Sixty ASA grade I – II patients undergoing elective surgery were included in this prospective study and were randomly assigned to the i-gel and PLMA groups (30 patients in each group). A size 2.5 supraglottic airway was inserted according to the assigned group. We assessed the ease of insertion, hemodynamic data, oropharyngeal sealing pressure, and postoperative complications.
There were no differences in the demographic and hemodynamic data, success rates for the first attempt of insertion, or postoperative airway morbidity among the two groups. The airway leak pressure of the i-gel group (27.12 ± 1.69 cm H2O) was significantly higher than that of the PLMA group (22.75 ± 1.46 cm H2O).
Hemodynamic parameters, ease of insertion and postoperative complications were comparable between the i-gel and PLMA, but the nairway sealing pressure was significantly higher in the i-gel group.
I-gel; Pediatric patients; ProSeal laryngeal mask airway
Background and objectives
This study aims to compare the frequency of ideal anatomic placement of the Laryngeal Mask Airway (LMA) using the traditional blind insertion approach with one where placement was facilitated by the use of a laryngoscope. Laryngeal Mask Airway is a supraglottic device in providing general anaesthesia.
A prospective comparison of 60 patients divided into 2 groups (30 with the blind technique and 30 with the direct technique) were evaluated with 2 airway assessment methods, Wilson and Mallampati. We also considered whether there was a relationship between these criteria and the successful placement into an ideal position. Other variables were considered, including hemodynamics. Five placement visual ordinals were used to grade the LMA position.
There was no statistically significant difference between group 1 and group 2 (P=0.279) in terms of Campbell category. There was no statistically significant relation between Wilson airway score or Mallampati class and Campbell category (p=0.633 and 0.239 respectively). There was no statistically significant difference in systolic and diastolic BP at 1, 2 and 5 min post insertion between the two groups, but there was a statistically significant difference in 1 and 2 minute post insertion pulse rate (P=0.004).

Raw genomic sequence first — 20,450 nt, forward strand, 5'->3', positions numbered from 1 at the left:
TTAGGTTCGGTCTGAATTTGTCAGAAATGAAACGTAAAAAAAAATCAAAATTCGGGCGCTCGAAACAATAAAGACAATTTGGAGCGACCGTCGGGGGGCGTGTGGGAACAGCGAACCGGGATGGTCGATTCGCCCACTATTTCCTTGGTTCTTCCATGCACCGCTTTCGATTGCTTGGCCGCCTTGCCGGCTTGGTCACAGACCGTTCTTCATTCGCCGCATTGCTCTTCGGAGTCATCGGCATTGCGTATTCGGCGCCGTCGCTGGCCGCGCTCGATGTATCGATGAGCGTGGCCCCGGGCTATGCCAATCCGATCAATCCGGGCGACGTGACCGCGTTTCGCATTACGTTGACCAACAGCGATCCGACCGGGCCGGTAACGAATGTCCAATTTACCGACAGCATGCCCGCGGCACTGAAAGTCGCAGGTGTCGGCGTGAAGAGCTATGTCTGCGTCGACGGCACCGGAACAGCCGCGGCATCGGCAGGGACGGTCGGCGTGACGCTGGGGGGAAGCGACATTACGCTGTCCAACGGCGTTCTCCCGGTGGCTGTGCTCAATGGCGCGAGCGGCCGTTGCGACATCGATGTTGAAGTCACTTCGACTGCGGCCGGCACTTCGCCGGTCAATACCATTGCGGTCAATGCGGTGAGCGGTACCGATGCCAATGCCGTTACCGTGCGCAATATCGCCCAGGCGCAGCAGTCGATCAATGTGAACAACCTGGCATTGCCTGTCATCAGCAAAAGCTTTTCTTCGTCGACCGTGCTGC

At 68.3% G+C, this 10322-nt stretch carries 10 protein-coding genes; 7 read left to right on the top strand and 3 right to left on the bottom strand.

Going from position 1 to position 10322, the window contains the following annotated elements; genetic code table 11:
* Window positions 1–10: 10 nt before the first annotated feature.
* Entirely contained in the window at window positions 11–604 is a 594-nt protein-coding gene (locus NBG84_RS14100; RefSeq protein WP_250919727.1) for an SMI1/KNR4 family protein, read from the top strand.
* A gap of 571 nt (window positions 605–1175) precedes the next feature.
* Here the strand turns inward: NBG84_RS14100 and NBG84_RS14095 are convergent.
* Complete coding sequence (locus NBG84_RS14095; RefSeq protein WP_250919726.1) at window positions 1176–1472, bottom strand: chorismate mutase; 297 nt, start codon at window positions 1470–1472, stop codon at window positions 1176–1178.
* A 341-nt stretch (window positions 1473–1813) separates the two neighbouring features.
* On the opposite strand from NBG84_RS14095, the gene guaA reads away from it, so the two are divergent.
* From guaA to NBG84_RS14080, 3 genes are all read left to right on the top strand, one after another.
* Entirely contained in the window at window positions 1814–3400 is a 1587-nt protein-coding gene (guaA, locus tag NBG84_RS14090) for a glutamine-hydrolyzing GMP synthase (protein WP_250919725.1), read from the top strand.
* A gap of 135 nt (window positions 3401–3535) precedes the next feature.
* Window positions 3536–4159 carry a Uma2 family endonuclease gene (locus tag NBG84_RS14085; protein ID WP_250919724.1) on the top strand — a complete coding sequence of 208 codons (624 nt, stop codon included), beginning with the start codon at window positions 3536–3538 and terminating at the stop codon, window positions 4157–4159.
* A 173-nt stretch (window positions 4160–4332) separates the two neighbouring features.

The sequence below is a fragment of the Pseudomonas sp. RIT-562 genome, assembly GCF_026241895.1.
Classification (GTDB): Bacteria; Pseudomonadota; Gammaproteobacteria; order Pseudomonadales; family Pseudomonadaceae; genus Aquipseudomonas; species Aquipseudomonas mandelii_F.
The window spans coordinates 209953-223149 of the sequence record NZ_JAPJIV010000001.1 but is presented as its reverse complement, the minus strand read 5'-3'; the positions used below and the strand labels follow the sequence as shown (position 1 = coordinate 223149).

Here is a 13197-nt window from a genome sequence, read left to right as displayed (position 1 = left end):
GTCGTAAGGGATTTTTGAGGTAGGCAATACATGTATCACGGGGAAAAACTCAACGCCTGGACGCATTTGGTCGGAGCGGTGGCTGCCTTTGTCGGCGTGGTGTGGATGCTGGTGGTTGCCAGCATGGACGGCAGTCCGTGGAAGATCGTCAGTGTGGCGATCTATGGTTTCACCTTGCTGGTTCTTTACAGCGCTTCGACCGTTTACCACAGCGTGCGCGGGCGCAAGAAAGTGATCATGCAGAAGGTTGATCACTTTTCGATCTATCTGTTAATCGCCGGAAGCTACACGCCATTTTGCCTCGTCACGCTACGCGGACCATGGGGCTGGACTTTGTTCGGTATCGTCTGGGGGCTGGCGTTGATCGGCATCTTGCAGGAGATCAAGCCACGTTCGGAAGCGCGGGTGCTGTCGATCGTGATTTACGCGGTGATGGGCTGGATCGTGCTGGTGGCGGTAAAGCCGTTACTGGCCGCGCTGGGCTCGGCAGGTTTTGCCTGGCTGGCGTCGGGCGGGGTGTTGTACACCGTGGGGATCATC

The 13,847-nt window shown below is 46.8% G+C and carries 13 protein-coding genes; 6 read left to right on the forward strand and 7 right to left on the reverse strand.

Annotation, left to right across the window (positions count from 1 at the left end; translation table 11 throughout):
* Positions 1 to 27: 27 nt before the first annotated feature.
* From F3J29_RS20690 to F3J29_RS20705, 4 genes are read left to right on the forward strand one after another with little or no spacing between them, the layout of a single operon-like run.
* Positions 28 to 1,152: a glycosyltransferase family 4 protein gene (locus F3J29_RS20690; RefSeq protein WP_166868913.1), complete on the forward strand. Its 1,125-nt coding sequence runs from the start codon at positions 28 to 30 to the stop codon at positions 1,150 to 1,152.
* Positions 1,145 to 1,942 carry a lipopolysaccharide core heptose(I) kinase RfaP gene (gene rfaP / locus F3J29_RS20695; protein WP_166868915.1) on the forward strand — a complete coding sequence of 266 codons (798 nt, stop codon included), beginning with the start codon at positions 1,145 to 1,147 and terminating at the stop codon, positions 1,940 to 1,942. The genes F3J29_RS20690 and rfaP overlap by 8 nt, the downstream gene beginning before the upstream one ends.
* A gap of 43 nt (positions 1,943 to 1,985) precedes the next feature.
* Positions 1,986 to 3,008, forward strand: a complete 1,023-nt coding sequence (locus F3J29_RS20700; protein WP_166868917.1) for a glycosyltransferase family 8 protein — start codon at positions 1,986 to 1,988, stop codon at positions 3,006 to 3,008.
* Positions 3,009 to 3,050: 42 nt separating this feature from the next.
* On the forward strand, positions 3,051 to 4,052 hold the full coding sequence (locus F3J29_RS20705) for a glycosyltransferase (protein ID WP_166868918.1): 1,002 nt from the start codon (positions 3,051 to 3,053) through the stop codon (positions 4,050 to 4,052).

Blind insertion technique is easier and simpler method for insertion of LMA and has a reasonable success during insertion, so it is recommended to be used.
Laryngeal Mask Airway (LMA); Blind insertion; Laryngoscopy; Fiberoptic bronchoscopy; Hemodynamics
The case of a 33-day-old boy with Pierre Robin syndrome using a Cook® airway exchange catheter in laryngeal mask airway-guided fiberoptic intubation is presented. After induction with sevoflurane, classical reusable laryngeal mask airway (LMA) #1 was inserted and ultrathin fiberoptic bronchoscope (FOB) was passed through. A Cook® airway exchange catheter (1.6 mm ID, 2.7 mm OD) was passed through the LMA under the guidance of the FOB but failed to enter the trachea despite many trials. Then, an endotracheal tube (3.0 mm ID) was mounted on the FOB and railroaded over the FOB. After successful intubation, the Cook® airway exchange catheter was placed in the midtrachea through the lumen of the endotracheal tube. Even though the tracheal tube was accidentally displaced out of the trachea during LMA removal, the endotracheal tube could be easily railroaded over the airway exchange catheter.
Airway exchange catheter; Fiberoptic intubation; Laryngeal mask airway; Pierre robin syndrome
Any health care professional can be faced with a medical emergency in which the patient needs ventilatory support. Bag-valve-mask ventilation with the assistance of an oropharyngeal airway that uses 100% oxygen is currently the preferred method for artificial ventilation. This procedure is generally performed ineffectively by most dentists inexperienced in airway management. We examined whether a short and simple period of training by dental students inexperienced in airway management would increase the speed and accuracy of the placement of the laryngeal mask airway (LMA), which may be a superior airway device to the bag-valve-mask and oropharyngeal airway. Thirty-five dental students inexperienced in airway management were divided into 3 groups. The first group received only a demonstration on how to use the LMA. The second and third groups received the demonstration plus practiced inserting the LMA 5 and 10 times, respectively. A dental anesthesiologist graded the placement of the LMA with a tracheobroncho-fiberscope (fiberoptic bronchoscope). Those who practiced inserting the LMA 5 times faired better than those who received no training; however, those who practiced 10 times did not do any better than the second group. The LMA can be inserted rapidly and effectively by dentists inexperienced in airway management after a short period of simple training that may be critical when personnel experienced in intubation are not readily available.